The Inland Revenue will appeal a High Court decision which found in favour of woman who worked her...
The Inland Revenue will appeal a High Court decision which found in favour of woman who worked her way around an inheritance tax (IHT) loophole through the establishment of a trust.
Under the IHT rules, a person can give away up to £250,000 - which could be money or property - and this gift will not be liable to 40% tax.
Money gifted to a "discretionary trust" would be subject to an immediate 20% tax charge if in excess of £250,000 as a chargeable lifetime transfer. A possible further tax charge on death could also be incurred.
Despite changes to IHT rules in 1986, which bans the possibility of the donor earning interest on money which has been gifted, or residing in a property which has been given away, the Inland Revenue vs Eversden case found that there is a way around this restriction, otherwise referred to IR terminology as "gift with reservation of benefit".
According to tax accountants, Grant Thornton, in this case, a wife set up a trust and put a property into it, under the terms that she was a beneficiary and her husband had a life interest for six months. At the end of the six months, it became a fully discretionary trust, which allowed the wife to continue living in the property.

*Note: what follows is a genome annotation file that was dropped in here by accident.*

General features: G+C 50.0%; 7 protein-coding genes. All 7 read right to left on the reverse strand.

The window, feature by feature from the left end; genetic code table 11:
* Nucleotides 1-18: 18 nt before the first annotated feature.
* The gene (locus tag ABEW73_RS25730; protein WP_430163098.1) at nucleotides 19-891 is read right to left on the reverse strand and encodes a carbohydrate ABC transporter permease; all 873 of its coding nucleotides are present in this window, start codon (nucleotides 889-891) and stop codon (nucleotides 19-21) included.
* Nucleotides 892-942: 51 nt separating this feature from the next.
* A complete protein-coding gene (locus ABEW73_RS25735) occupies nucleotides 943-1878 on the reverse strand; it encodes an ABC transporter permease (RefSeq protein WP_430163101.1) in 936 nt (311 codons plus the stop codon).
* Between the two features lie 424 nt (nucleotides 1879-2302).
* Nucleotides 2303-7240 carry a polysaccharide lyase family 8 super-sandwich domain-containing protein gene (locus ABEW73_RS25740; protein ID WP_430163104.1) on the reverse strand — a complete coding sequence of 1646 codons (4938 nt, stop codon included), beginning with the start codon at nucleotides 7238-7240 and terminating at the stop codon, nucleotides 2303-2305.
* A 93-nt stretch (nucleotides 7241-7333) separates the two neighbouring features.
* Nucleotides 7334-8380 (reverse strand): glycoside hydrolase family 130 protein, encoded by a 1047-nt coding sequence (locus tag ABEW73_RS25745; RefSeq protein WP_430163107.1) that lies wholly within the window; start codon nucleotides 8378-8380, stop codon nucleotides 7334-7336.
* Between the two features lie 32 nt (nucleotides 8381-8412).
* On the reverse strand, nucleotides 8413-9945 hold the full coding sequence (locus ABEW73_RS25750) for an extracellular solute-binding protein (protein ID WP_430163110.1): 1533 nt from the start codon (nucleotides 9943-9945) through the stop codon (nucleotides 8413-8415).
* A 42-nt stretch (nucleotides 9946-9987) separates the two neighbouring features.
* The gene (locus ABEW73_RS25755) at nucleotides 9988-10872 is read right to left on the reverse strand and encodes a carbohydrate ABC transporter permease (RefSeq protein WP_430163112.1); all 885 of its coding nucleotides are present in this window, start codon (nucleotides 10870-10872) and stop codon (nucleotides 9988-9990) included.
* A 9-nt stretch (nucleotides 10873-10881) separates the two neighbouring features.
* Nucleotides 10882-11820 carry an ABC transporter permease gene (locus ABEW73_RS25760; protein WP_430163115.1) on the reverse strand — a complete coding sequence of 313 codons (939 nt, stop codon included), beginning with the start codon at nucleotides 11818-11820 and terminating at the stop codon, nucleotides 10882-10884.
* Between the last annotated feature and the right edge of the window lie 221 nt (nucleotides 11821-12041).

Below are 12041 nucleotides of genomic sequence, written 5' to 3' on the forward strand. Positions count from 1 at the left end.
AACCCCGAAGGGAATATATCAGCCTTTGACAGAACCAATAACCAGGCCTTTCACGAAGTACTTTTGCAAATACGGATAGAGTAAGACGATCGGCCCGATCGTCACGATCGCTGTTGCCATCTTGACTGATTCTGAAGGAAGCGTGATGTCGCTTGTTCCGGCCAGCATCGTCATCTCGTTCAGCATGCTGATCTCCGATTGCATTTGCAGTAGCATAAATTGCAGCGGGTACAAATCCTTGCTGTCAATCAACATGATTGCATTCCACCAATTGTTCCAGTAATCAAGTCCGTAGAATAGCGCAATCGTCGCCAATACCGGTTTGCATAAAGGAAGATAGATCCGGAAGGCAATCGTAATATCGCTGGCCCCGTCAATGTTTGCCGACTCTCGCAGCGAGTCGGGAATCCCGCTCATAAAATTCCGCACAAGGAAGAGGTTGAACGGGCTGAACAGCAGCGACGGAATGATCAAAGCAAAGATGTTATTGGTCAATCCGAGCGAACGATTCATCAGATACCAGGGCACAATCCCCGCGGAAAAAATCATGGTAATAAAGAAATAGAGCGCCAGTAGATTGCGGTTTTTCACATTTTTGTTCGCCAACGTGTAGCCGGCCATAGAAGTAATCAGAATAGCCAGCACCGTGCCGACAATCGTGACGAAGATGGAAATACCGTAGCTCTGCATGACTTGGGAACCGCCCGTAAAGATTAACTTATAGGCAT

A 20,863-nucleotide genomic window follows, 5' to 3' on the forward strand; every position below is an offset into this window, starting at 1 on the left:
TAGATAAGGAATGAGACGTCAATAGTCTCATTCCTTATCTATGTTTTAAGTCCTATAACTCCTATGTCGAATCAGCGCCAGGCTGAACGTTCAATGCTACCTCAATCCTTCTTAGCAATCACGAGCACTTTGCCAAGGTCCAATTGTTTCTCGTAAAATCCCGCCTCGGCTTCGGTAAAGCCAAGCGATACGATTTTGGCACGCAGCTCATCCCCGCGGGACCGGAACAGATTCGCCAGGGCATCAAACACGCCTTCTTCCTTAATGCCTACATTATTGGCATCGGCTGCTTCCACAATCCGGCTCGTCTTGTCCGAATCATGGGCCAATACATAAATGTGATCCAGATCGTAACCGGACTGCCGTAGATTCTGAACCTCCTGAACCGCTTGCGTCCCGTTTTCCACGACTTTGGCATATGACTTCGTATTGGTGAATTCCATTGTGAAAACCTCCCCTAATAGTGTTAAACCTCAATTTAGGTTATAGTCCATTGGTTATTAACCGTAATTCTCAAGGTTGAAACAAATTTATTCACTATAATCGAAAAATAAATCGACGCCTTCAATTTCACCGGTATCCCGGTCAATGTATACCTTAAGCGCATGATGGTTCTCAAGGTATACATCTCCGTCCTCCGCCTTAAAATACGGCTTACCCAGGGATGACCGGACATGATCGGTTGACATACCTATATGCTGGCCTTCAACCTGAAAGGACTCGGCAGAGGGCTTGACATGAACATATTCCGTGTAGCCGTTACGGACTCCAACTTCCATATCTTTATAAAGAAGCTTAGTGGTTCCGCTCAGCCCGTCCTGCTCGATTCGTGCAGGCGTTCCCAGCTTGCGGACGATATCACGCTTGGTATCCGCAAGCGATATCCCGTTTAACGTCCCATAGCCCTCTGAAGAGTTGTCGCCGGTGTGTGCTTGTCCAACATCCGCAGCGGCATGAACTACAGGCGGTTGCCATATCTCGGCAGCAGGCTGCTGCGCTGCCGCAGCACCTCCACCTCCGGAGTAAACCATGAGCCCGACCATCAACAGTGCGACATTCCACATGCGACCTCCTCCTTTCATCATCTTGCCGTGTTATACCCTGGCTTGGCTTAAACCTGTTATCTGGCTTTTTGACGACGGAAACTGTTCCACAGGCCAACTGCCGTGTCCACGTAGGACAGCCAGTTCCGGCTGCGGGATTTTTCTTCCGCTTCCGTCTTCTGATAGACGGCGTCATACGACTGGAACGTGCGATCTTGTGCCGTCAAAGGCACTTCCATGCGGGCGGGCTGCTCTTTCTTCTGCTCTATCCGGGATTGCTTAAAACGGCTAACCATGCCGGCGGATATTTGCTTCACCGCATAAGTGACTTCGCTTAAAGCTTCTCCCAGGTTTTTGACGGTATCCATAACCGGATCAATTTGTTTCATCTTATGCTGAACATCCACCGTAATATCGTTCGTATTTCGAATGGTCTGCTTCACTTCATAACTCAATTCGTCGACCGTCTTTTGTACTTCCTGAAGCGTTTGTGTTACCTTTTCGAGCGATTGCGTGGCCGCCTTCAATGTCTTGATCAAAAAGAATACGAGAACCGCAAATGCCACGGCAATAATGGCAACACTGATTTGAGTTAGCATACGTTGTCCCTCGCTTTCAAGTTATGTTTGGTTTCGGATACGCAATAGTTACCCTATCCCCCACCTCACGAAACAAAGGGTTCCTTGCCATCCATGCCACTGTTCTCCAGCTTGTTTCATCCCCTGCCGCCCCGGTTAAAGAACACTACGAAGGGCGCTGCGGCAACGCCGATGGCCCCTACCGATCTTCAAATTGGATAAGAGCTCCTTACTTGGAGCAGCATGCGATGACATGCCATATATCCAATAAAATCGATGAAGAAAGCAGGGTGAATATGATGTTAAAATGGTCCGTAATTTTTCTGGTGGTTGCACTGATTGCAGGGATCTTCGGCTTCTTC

When the husband died, the property became the discretion of the trustees (Eversden), and the beneficiaries, which included the wife.
The Inland Revenue felt that under these circumstances, when the wife dies, the property is liable to IHT because she lived in it until death. However, says Grant Thornton, this is not the case because there is a specific let-out where the original gift is between spouses.
An Inland Revenue spokeswoman confirmed that Peter Twiddy, head of capital taxes offices at the Inland Revenue, has filed an appeal on this decision.
Mike Warburton, senior tax partner at Grant Thornton, believes the establishment of these trusts is a thorn in the Treasury's side. "The law can work in a way that is not intended by Parliament," he notes.
He is convinced that the Inland Revenue will push the Chancellor to change the rules in the next Budget, so that the establishment of these trusts to sidestep the reservation of benefit rule will not be possible in future. Twiddy was not available for comment on the appeal and the IR's position on the future of these trusts.
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